MC Sports, which filed for bankruptcy in February, has closed all its 66 doors and the case is likely being converted from a Chapter 11 bankruptcy to a Chapter 7 bankruptcy.

On Tuesday, the United States Trustee in Grand Rapids filed a motion in the U.S. Bankruptcy Court for the Western District of Michigan to convert the case to a Chapter 7 bankruptcy or dismiss it.

A Chapter 7 bankruptcy is a “liquidation” of assets in exchange for a discharge of debts and removes some of the court protections of the Chapter 11 process. The Trustee would be able to sell any remaining assets, such as intellectual property, with the proceeds supporting the recovery to secured creditors. The case has been deemed administratively insolvent.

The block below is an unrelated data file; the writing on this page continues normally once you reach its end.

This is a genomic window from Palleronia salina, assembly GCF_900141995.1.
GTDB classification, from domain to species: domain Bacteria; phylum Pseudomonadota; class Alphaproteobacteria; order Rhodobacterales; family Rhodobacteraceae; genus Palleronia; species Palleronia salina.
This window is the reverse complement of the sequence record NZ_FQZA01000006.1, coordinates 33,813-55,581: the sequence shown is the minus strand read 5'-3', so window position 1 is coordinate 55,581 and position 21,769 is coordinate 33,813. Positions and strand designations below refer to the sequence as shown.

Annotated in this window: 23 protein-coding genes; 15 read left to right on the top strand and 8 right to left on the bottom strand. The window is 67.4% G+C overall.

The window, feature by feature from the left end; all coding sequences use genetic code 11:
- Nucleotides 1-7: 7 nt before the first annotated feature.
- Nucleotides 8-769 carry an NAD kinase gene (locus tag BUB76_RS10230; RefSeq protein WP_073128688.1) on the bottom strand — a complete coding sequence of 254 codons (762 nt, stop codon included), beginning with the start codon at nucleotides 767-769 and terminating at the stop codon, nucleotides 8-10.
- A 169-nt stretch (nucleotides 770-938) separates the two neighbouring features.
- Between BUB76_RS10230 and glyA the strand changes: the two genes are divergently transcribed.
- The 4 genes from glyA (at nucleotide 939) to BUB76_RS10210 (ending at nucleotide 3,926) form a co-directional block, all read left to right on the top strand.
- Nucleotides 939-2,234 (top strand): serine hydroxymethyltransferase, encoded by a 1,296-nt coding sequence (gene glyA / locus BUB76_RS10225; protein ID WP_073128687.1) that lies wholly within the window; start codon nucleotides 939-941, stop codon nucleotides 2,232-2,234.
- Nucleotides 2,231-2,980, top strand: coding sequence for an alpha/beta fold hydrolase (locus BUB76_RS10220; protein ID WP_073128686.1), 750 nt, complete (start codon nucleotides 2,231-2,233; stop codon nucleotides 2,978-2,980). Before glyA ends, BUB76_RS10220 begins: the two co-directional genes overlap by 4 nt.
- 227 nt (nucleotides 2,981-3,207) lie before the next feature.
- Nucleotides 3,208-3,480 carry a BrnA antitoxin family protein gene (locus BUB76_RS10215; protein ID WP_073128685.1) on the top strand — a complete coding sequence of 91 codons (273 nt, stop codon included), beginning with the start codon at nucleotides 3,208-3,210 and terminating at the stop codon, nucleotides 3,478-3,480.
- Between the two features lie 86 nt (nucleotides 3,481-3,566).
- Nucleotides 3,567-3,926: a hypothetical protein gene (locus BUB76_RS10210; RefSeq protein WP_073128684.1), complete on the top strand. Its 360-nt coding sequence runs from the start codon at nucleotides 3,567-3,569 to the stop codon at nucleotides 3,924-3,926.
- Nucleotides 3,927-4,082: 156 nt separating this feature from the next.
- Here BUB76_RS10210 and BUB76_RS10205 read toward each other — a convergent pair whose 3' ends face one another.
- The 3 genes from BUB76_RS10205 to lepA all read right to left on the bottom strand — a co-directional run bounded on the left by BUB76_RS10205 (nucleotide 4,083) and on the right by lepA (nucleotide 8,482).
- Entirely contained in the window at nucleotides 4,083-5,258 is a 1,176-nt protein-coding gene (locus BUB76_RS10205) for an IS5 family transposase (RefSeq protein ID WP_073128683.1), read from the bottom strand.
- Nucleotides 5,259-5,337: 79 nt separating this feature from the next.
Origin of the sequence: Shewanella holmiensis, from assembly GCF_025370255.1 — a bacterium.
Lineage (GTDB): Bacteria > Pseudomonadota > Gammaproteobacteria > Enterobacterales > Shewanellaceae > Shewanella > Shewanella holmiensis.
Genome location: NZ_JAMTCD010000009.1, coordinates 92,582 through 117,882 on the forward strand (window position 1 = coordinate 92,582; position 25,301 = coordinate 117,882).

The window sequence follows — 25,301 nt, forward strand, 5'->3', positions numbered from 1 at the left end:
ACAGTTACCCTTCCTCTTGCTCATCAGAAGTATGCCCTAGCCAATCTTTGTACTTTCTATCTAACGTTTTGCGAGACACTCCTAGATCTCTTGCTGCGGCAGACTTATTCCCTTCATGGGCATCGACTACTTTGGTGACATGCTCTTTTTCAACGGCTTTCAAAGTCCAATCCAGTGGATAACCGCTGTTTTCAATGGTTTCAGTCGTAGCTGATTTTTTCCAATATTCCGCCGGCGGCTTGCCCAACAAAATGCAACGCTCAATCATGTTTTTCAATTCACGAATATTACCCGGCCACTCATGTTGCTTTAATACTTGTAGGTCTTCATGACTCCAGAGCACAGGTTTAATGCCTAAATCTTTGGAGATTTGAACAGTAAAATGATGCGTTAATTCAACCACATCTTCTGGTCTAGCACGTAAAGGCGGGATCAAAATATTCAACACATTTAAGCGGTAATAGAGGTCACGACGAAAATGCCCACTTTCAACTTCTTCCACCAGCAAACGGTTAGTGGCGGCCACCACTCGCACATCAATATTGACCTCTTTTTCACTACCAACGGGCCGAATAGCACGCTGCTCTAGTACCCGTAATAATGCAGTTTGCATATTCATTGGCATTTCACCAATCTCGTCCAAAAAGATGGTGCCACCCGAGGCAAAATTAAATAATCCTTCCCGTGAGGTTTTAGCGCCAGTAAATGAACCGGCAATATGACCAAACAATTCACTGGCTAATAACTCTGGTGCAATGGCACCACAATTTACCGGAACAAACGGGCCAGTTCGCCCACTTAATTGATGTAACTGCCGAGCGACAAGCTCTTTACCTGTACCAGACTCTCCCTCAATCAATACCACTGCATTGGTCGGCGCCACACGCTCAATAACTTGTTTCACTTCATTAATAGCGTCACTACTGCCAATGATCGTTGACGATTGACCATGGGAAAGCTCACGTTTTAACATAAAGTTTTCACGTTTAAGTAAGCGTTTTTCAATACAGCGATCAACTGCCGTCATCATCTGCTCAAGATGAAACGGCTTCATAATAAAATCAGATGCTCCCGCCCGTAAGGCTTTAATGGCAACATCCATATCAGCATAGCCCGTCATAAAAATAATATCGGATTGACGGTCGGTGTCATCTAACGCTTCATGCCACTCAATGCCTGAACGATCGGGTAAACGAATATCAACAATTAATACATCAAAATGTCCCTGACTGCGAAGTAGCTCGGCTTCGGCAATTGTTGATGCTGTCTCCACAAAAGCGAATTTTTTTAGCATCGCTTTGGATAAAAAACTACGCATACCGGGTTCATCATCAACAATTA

According to, MC Sports ended April with an operating loss of more than $6 million, according to court documents.

“(MC Sports) is trying to manage its budget forecasts to keep the bottom line positive,” the U.S. Trustee wrote in its motion. “However, the trend line downward is unmistakable.”

MC Sports filed for Chapter 11 bankruptcy protection on Feb. 14. The retailer had a  dual goal of quickly liquidating its stores to maximize the recovery of inventory and other in-store assets for creditors while also seeking a buyer with core management to revive the 71-year old business. Stout Risius & Ross had been retained to help find a buyer of the business as a going concern.

A joint venture between Tiger Capital Group and Great American Group conducted the going-out-of-business sale for all its  stores.  The company operated 24 stores in Michigan; 11 in Ohio; seven in Indiana; eight in Illinois; seven in Wisconsin; five in Missouri; and four in Iowa. Earlier in May, the retailer had rejected all of its leases and closed all of its stores.

Photo courtesy MC Sports